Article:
I once had a teacher tell me one of my compositions fell “too easy under the fingers.” Another time I had an instrumentalist tell me a different composition wasn’t worth the work it would take to learn it.

  12. Somehow, my post got shredded by the ever-vigilant Spam Decimator 3000, so I’ll try again.

    One thing we have to remember, as composers, is that performers play our music, and they really want to do a good job. They want to present your music, and their abilities, in the best possible light. We’ve come under the Modernist delusion that music must be hard!

    Back in the 90s, I was writing very difficult music. (Wow, this sounds like a testimonial…) Then, I had a conversation with flutist Tara O’Connor, who plays a great deal of contemporary music. We were talking about some really complex music, the kind of music that would take superhuman abilities and endless hours for practice. I think we were discussing Ferneyhough’s music, when Tara said “You know, sometimes I wish I’d be handed a piece that I could just sit down and play.”

    This wasn’t laziness on her part, or Tara lamenting on her sight-reading abilities. The fact was, she would spend hours working out complex rhythms in a few measures. In the end, though, the result may have been less musical than she had hoped it would be, since she had spent all her time on technical matters.

    That conversation really stayed with me. Soon after that time, I began changing the way I wrote, stripping away the complexities. I found ways to notate music that might allude to a polyrhythm without having the player to spend hours on a passage. I’m much happier these days. I remember seeing performers while they were working on my difficult pieces – usually, they come into a rehearsal apologizing. If they’d only had a few more hours… I’m glad I don’t hear that any more!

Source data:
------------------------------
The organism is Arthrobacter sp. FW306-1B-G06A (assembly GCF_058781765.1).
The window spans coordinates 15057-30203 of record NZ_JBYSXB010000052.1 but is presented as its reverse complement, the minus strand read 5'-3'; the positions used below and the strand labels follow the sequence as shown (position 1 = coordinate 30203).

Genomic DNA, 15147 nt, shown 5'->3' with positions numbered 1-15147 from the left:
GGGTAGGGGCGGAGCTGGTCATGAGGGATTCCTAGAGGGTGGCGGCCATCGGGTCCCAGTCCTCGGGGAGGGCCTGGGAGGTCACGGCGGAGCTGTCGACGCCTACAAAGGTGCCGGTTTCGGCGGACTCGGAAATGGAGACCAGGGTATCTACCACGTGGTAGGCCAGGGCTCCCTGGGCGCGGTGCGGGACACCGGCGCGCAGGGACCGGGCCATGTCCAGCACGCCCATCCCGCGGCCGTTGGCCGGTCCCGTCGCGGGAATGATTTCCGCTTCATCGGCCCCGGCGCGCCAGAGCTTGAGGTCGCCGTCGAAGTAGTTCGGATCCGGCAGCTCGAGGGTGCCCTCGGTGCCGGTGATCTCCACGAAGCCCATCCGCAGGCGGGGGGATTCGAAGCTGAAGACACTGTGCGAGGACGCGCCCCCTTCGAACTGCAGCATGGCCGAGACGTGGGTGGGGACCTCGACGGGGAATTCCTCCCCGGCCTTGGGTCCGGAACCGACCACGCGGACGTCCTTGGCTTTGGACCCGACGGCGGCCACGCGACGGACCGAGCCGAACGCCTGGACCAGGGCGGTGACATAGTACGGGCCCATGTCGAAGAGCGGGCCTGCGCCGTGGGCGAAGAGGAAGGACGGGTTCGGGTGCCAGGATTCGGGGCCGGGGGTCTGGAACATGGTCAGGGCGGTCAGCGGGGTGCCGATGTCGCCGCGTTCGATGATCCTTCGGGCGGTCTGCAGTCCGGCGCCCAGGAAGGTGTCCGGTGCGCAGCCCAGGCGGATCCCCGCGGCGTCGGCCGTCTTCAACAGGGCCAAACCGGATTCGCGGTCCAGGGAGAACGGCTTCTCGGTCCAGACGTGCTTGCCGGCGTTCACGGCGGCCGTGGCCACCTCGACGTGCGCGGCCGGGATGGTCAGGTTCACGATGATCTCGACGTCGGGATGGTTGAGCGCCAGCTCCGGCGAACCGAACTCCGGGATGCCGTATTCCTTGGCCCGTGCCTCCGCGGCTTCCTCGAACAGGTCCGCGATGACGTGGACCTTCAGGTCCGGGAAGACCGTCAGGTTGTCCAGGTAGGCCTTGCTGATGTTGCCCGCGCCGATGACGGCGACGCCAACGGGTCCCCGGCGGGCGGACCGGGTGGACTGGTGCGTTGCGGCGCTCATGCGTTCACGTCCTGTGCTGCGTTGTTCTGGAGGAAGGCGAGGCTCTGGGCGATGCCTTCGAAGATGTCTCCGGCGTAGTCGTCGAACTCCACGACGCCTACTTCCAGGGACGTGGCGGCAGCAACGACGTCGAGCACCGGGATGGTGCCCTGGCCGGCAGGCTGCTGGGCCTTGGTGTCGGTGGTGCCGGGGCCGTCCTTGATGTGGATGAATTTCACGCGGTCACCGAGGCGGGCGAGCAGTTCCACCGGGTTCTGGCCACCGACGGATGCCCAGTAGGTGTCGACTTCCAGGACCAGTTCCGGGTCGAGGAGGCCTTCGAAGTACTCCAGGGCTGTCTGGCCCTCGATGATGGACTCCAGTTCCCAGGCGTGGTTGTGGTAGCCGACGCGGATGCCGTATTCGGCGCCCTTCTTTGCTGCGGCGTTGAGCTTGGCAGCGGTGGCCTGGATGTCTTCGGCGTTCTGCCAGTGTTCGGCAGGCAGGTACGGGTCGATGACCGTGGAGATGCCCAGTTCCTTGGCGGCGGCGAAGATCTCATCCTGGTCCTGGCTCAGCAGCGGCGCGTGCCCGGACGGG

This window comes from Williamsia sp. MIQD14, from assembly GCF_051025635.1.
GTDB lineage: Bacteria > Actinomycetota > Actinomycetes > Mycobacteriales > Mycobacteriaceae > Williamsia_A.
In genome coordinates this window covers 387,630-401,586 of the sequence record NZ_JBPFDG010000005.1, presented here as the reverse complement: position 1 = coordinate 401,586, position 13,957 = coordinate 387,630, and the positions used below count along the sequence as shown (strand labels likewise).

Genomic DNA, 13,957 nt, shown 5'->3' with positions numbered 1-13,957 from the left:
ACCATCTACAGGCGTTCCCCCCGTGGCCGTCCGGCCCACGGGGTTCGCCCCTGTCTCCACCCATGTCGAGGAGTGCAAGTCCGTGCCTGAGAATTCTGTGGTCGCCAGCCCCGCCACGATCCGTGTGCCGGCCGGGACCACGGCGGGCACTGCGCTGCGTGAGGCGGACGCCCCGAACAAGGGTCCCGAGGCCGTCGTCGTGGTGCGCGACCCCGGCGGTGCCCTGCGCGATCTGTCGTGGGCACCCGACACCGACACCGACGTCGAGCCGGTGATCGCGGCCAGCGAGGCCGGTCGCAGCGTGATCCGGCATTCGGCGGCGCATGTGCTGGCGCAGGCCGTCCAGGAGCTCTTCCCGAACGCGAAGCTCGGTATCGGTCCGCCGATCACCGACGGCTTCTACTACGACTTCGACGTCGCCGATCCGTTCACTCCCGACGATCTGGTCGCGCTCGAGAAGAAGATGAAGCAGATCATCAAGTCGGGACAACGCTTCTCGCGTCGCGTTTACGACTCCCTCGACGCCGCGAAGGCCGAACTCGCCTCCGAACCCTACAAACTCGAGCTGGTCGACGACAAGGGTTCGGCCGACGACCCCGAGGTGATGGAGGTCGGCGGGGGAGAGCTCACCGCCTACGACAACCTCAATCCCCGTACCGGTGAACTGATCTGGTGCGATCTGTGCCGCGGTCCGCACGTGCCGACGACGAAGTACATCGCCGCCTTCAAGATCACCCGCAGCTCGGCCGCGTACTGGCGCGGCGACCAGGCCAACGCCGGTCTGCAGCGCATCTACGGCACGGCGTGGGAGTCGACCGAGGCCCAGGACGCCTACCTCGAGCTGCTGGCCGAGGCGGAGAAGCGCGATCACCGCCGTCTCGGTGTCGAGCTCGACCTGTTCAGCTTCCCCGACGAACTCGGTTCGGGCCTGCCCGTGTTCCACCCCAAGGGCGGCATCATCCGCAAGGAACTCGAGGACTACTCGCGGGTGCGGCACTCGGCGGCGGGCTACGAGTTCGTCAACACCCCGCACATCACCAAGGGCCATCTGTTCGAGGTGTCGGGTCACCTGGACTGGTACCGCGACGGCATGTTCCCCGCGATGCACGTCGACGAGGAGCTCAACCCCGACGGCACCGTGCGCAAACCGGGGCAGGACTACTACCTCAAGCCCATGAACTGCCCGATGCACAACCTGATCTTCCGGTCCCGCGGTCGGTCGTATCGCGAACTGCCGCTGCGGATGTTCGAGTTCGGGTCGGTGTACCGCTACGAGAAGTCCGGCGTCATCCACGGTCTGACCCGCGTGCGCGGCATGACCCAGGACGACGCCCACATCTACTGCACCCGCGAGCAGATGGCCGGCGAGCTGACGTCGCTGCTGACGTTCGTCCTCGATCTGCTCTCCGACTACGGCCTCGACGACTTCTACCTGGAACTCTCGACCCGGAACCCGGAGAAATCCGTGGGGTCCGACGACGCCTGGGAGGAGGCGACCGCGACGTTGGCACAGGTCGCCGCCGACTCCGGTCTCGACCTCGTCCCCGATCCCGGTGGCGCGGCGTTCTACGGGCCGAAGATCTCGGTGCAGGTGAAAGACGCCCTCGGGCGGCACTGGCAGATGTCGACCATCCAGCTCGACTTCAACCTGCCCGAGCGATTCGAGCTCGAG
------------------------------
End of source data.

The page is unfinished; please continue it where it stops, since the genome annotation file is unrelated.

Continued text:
I should mention that Tara still plays a great deal of contemporary music.

  13. Kyle Gann says:

    I remember a concert I heard at Merkin Hall once at which the performers worked so hard that I wrote that they should have been cordoned off with a tape reading “Men at work.” I think the 20th century way overdid virtuosity, with the result that the audiences for contemporary music are usually applauding the evident hard work the players put in, rather than the music. I don’t like the sound of virtuosity anymore, and try to avoid it. At the same time, I end up putting ensemble rhythms in my music that are very easy for me, but difficult for the performers. Generally, after they figure out my rhythmic style, it becomes easy for them too. The one thing I won’t compromise on is that every gesture I write has to be “feelable,” not just countable.

  14. On the other hand, Kyle, you composer for alternative tuning systems. Couldn’t one consider tunings to be a “sound of virtuosity”? It’s not counting, but in an era when 12TET still rules the design of instruments, isn’t it hard work? The kind of thing that gets applause at, say, the AFMM? Are these tunings “feelable” or complex to engage in?

    Dennis

  15. Kyle Gann says:

    Hi, Dennis. With one exception, I write microtonal music only for electronic instruments. I press a key on the MIDI controller, and 435 cents comes out. What’s difficult? The exception was my piece The Day Revisited, which Pat Spencer and Meighan Stoops asked me to write, and it was so agonizingly difficult (29 pitches per octave) that I’ll never do anything like that again. The piece is on my new CD, and I can’t tell you what editing it was like, searching 33 takes for the one that might have the note I need. But yes, the pitches *are* all feelable, if you can get them to come out.